The Resource Management Act places a duty on the Minister for the Environment, the Minister for Conservation, and every local authority to be satisfied that any objective, policy, rule or other method “is the most appropriate means of exercising the function, having regard to its efficiency and effectiveness relative to other means”. [32 (1) (c) (ii)]
Vernacular architecture constantly seeks for appropriate means.
Vernacular architecture always considers alternatives.
Vernacular architecture uses familiar building techniques, but also welcomes innovation. Vernacular innovation grows from an understanding of place, tradition and indigenous custom, and thus it seems familiar although it is new.
A building industry which is driven by the desire for profit seeks to accelerate the consumer society, introducing building techniques which will create dissatisfaction and generate demand.
The Resource Management Act assumes a fundamental reassessment of architectural theory.
Agenda 21 notes that “All countries should formulate programmes to enhance the utilisation of local materials by the construction sector by expanding technical support and incentive schemes for, increasing the capabilities and economic viability of small scale and informal operatives who make use of these materials and traditional construction techniques.” [7.69 (b)]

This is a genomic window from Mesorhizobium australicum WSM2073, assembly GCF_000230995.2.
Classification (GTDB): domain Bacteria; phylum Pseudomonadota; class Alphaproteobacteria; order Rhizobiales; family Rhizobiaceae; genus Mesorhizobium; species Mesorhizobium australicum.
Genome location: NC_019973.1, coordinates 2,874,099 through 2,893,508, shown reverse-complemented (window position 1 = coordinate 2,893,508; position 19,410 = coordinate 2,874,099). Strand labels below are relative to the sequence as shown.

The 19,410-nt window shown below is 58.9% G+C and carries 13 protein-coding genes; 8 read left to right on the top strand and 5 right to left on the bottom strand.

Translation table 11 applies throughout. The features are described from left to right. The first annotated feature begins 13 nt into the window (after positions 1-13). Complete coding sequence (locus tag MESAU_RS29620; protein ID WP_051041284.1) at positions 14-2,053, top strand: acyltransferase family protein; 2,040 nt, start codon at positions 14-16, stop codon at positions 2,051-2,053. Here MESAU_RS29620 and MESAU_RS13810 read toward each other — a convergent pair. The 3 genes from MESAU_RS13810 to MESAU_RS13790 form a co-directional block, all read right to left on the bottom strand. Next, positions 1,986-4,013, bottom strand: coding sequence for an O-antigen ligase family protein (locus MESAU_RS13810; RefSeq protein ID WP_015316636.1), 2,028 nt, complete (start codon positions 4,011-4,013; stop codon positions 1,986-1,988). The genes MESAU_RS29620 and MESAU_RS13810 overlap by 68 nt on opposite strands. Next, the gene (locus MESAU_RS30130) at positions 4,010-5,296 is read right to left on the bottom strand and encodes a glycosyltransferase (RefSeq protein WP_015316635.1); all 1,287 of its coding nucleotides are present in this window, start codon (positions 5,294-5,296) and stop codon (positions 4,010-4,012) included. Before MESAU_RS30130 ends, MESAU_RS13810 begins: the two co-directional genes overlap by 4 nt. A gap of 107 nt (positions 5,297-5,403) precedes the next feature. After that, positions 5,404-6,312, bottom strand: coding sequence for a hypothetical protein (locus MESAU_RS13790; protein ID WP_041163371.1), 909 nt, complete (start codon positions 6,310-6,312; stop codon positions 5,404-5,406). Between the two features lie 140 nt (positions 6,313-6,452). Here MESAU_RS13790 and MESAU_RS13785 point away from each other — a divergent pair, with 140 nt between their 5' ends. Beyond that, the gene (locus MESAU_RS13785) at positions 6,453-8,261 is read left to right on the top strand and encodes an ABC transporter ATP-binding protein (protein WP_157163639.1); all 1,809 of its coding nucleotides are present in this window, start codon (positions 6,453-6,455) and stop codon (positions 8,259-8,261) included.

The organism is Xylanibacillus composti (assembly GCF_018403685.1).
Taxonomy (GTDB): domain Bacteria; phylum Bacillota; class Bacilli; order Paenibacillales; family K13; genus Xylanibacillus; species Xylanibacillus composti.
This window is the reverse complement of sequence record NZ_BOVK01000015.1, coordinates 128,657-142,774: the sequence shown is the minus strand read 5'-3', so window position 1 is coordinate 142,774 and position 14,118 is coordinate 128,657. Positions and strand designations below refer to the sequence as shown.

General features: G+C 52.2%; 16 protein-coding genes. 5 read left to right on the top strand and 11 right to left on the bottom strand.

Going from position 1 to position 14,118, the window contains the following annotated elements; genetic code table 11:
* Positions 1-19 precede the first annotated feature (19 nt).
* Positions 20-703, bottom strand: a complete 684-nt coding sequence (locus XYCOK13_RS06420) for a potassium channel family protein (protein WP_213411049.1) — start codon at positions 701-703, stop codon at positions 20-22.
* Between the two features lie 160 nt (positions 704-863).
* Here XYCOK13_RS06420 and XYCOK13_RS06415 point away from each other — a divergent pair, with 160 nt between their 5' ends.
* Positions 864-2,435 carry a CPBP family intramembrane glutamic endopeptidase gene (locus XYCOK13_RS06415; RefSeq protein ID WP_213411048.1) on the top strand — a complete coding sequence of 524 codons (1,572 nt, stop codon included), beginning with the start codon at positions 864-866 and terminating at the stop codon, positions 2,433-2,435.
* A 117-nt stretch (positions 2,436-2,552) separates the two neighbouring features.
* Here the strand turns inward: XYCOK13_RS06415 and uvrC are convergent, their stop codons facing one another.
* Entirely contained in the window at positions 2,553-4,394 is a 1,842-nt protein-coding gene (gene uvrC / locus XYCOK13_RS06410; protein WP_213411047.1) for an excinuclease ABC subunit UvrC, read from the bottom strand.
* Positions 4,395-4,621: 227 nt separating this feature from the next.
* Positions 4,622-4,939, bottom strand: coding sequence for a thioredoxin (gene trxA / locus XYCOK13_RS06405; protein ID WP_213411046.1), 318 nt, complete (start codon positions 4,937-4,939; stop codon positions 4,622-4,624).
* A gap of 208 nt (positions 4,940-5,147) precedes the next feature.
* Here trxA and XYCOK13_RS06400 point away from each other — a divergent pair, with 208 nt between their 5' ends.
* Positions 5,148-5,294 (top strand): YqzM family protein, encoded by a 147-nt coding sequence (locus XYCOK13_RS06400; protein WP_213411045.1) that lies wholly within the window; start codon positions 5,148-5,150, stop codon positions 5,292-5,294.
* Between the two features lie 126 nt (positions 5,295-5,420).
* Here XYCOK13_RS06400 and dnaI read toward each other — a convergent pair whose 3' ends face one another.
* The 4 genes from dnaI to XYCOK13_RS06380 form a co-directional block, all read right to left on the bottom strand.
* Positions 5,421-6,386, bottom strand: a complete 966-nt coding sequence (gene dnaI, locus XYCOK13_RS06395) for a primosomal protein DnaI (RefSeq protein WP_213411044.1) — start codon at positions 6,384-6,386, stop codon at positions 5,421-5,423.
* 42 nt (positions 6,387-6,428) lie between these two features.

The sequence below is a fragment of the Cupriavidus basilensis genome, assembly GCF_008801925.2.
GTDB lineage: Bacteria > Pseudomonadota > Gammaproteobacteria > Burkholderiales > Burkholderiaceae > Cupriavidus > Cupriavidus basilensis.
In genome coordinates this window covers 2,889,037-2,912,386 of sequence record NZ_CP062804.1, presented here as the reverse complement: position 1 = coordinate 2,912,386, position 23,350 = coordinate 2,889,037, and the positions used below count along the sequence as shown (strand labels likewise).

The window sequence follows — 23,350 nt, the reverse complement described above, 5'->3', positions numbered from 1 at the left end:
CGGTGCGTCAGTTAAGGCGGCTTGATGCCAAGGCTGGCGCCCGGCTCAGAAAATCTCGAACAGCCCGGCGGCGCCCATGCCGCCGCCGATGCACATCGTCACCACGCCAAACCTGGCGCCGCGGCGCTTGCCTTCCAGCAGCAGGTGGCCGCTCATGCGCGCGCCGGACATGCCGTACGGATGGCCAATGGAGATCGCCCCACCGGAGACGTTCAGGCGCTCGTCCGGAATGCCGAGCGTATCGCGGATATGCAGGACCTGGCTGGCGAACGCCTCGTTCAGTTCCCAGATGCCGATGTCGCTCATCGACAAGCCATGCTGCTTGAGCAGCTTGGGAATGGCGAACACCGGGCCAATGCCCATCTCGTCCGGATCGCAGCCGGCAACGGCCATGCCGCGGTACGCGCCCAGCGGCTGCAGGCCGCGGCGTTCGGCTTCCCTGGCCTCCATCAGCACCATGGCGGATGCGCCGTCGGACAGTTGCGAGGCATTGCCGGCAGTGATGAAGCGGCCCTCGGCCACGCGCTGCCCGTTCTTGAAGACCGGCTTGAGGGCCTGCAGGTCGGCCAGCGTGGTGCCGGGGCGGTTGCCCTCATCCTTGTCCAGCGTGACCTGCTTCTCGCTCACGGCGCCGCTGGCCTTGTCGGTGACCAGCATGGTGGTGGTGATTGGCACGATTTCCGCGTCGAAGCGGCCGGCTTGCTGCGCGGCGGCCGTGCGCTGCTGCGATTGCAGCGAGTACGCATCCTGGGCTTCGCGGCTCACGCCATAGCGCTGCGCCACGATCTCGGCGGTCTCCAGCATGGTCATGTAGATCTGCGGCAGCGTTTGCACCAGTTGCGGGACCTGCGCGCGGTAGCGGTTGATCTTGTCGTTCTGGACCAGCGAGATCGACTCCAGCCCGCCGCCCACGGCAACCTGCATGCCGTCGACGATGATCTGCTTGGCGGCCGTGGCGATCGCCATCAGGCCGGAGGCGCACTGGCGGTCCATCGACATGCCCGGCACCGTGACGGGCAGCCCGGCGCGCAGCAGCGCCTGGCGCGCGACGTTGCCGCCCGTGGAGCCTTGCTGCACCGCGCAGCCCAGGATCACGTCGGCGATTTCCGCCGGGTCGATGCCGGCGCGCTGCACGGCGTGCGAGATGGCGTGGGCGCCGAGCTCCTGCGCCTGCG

Agenda 21 makes a link between scale of building and the ability of people to relate to architecture. This does not necessarily mean that buildings need to be small in size. A mediaeval cathedral humanises the vastness of the built form, so that it is possible to relate to the whole through the crafted detail of a doorhandle. Each cathedral becomes unique and a symbol of community.
Vernacular architecture uses materials and techniques which are appropriate to the unique aspirations of people to live in a humane environment.
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